||It has been suggested that this article be merged with Real Programmers Don't Use Pascal. (Discuss) Proposed since May 2013.|
The term Real Programmer is computer programmers' folklore to describe the archetypical "hardcore" programmer who eschews the modern languages and tools of the day in favour of more direct and efficient solutions – closer to the hardware. The alleged defining features of a "Real Programmer" are extremely subjective, differing with time and place, in the fashion of the "no true Scotsman" fallacy.
The archetypal Real Programmer is Mel Kaye of the Royal McBee Computer Corporation who is immortalised in The Story of Mel, one of the most famous pieces of hacker folklore. As the story famously puts it, "He wrote in machine code – in 'raw, unadorned, inscrutable hexadecimal numbers. Directly."'
Modernization of the real programmer
Over the years, the figure of the "Real Programmer" was taken up and adapted as new and more powerful programming languages were created. If the real programmer of the 1980s did it "all in FORTRAN" instead of Pascal, one of the 1990s might have done it "all in C", rather than C++ or Java, or "all in Perl" rather than Python or Ruby.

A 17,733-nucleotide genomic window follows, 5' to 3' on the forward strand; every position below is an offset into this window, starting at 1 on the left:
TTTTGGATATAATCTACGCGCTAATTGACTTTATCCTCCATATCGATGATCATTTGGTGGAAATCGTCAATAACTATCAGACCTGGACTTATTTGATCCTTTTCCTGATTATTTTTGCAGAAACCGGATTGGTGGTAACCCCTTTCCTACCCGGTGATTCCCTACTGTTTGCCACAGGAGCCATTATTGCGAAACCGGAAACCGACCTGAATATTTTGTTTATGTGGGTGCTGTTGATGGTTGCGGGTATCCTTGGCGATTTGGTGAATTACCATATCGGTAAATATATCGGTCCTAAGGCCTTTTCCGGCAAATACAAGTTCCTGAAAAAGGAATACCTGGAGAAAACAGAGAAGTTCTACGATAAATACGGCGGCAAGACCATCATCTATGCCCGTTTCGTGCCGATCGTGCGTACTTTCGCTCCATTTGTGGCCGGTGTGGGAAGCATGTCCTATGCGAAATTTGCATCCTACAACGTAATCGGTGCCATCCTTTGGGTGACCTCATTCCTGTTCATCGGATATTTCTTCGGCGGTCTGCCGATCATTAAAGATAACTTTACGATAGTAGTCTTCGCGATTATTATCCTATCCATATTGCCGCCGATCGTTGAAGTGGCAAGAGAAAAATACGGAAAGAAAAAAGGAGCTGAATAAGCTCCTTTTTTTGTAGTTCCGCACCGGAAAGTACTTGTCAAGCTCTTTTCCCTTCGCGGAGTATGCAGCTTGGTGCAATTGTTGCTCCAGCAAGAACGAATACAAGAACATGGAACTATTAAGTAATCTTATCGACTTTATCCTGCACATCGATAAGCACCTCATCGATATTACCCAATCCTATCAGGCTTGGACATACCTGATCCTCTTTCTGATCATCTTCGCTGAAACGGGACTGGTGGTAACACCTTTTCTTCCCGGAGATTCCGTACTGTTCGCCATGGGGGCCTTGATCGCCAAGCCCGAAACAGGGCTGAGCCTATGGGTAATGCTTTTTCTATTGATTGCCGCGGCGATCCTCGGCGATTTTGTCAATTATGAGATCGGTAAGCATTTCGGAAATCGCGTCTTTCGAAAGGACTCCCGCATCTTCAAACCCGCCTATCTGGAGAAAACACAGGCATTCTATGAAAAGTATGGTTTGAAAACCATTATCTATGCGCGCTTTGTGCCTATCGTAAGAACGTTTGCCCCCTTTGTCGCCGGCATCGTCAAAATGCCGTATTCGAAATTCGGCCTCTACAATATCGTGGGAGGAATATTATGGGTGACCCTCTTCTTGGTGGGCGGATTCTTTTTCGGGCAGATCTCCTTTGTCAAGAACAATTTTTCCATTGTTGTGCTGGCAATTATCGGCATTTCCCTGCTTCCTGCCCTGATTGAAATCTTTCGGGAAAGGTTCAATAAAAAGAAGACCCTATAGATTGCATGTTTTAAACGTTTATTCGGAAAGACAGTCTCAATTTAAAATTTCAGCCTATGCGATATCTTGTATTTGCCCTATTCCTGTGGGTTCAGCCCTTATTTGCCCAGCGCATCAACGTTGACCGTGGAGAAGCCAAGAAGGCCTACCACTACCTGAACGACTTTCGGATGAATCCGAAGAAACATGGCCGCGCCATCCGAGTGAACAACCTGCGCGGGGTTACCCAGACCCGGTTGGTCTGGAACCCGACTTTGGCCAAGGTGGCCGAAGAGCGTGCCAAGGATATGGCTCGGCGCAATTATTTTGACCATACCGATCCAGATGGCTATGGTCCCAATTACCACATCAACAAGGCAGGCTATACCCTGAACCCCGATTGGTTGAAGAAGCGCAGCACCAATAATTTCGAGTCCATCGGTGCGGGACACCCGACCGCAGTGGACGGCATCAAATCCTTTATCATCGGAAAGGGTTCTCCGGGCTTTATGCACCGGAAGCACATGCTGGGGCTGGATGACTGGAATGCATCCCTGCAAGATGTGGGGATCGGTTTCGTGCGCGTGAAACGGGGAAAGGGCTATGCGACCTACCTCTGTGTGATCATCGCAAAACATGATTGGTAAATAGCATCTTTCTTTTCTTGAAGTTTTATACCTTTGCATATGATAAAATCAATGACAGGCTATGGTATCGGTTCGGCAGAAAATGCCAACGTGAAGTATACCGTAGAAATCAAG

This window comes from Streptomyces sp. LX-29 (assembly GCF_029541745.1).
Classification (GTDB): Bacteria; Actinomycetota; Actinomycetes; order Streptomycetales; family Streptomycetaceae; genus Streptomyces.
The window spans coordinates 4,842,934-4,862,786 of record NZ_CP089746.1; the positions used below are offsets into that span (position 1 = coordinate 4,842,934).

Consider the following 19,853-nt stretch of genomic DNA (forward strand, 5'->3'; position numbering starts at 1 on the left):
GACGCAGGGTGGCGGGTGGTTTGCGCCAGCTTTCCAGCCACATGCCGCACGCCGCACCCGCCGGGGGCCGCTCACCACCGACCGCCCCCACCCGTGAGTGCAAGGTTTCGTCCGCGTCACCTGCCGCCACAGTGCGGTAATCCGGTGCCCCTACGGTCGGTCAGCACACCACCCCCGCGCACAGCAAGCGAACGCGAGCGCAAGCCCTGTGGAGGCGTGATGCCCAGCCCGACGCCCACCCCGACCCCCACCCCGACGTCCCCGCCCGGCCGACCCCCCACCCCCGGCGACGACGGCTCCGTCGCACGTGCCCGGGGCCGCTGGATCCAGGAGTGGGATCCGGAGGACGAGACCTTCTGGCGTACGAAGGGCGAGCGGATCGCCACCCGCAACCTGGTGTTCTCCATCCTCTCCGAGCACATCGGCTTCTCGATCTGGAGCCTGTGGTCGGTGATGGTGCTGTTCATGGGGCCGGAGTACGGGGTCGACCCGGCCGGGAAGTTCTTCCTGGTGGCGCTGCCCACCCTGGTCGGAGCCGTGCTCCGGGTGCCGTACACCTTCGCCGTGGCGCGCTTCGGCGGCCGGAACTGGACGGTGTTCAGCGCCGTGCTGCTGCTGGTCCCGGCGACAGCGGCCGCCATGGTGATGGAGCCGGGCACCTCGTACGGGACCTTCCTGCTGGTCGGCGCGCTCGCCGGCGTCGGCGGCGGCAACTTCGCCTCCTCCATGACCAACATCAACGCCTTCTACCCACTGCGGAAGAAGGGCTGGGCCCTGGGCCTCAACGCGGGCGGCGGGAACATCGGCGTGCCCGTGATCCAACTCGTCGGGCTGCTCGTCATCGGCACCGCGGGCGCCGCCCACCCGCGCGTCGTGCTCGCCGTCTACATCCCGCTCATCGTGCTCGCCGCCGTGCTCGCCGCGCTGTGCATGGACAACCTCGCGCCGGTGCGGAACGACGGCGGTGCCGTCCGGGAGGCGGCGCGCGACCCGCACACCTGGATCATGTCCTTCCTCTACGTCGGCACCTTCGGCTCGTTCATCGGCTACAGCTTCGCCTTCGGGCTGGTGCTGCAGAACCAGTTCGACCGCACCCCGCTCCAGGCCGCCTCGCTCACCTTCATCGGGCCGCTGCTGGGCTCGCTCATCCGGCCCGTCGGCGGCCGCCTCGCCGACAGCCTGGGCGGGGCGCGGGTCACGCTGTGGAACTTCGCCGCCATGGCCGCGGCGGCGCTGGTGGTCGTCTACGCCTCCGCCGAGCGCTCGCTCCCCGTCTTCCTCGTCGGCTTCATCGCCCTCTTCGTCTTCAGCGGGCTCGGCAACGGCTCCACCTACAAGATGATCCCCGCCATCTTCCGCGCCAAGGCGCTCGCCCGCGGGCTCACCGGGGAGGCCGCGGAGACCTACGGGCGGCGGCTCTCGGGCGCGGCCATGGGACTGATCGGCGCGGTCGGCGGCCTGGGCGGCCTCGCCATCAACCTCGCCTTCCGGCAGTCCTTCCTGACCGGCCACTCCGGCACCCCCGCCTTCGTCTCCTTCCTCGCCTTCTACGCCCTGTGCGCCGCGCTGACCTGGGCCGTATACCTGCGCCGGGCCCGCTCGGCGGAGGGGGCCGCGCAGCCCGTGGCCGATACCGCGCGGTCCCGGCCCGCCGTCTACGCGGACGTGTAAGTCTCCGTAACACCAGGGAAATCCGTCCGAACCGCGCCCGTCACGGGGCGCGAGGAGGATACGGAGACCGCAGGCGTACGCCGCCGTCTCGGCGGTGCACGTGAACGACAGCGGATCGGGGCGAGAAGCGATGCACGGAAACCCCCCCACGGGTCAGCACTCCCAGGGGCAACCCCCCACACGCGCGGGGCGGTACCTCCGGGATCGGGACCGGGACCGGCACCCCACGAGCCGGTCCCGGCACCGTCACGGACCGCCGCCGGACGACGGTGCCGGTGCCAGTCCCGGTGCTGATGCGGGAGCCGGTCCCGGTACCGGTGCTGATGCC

The term is often used to describe a more bare-metal way of doing something — for example: "Real Programmers don't use IDEs, they write programs using
cat > a.out" (that is, they write machine-readable binary files from beginning to end without making any mistakes). Each generation tends to slightly redefine a Real Programmer, as coding techniques change. For instance, a young Java programmer might refer to an older C programmer as being a Real Programmer. In turn, these C programmers refer to older Assembly programmers in the same way.
- Real Programmers Don't Use Pascal, a 1983 parody of Real Men Don't Eat Quiche exploring the psychology of, and prospects for, the Real Programmer.
- No True Scotsman, a related logical fallacy.